The L.A. Times’ Hiltzik echoes my conclusion about the Six States proposal:
“Draper’s roots in Silicon Valley inevitably raise the suspicion that his goal is to preserve the economic advantages of his home region by sloughing off the burden imposed on its residents by other, less vibrant, parts of the state.”
He then goes on to give a better idea than hacking Califoria into six states.
“But that’s not because California’s big; it’s because the financing strictures of Proposition 13 forced the state government into the role of the chief disburser of money to local governments and school boards. That’s taken decision-making for everything from pothole repair to art and music classes out of the hands of the locals.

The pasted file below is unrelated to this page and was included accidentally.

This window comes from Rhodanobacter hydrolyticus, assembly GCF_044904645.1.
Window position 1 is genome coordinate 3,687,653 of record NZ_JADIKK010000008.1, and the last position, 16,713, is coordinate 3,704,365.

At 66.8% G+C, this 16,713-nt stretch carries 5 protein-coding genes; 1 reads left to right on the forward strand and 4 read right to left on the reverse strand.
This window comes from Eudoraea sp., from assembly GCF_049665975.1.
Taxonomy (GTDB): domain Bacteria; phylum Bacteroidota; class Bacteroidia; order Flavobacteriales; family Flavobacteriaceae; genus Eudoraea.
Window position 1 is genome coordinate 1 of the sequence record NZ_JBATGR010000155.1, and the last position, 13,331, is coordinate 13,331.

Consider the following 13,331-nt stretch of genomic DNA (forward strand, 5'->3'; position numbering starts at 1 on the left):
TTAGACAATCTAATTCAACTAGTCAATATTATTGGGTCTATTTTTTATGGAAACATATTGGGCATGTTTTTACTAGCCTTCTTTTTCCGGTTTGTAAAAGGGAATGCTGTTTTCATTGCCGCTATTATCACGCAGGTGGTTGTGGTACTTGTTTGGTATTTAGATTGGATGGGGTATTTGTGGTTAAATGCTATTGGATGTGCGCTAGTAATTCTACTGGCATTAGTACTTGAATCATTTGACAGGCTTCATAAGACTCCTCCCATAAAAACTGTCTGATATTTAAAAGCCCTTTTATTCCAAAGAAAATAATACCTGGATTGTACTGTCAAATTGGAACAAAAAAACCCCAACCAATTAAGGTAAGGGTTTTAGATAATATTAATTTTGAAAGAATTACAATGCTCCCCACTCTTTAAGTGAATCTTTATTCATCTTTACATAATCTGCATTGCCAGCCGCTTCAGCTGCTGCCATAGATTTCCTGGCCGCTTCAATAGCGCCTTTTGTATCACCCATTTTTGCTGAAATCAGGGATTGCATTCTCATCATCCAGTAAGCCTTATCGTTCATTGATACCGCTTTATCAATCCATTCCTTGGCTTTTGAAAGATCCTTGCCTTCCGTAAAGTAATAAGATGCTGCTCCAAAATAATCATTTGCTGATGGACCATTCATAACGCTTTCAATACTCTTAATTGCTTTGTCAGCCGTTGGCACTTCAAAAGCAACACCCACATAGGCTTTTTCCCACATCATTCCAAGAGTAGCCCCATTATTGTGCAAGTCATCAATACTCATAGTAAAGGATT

“But you hardly have to create six whole new states to give it back; you need to restructure the tax and budgeting system — not an easy job, but a lot easier than the one Draper advocates.”
Draper’s proposal is just another example of Coastal California making policy for an inland region it neither understands nor really cares about. He might as well have proposed naming our region the state of Afterthought. The rest is the tired old canard that government would be better if it were run like a buisness. Rich guys get to play at things; we don’t have to humor them.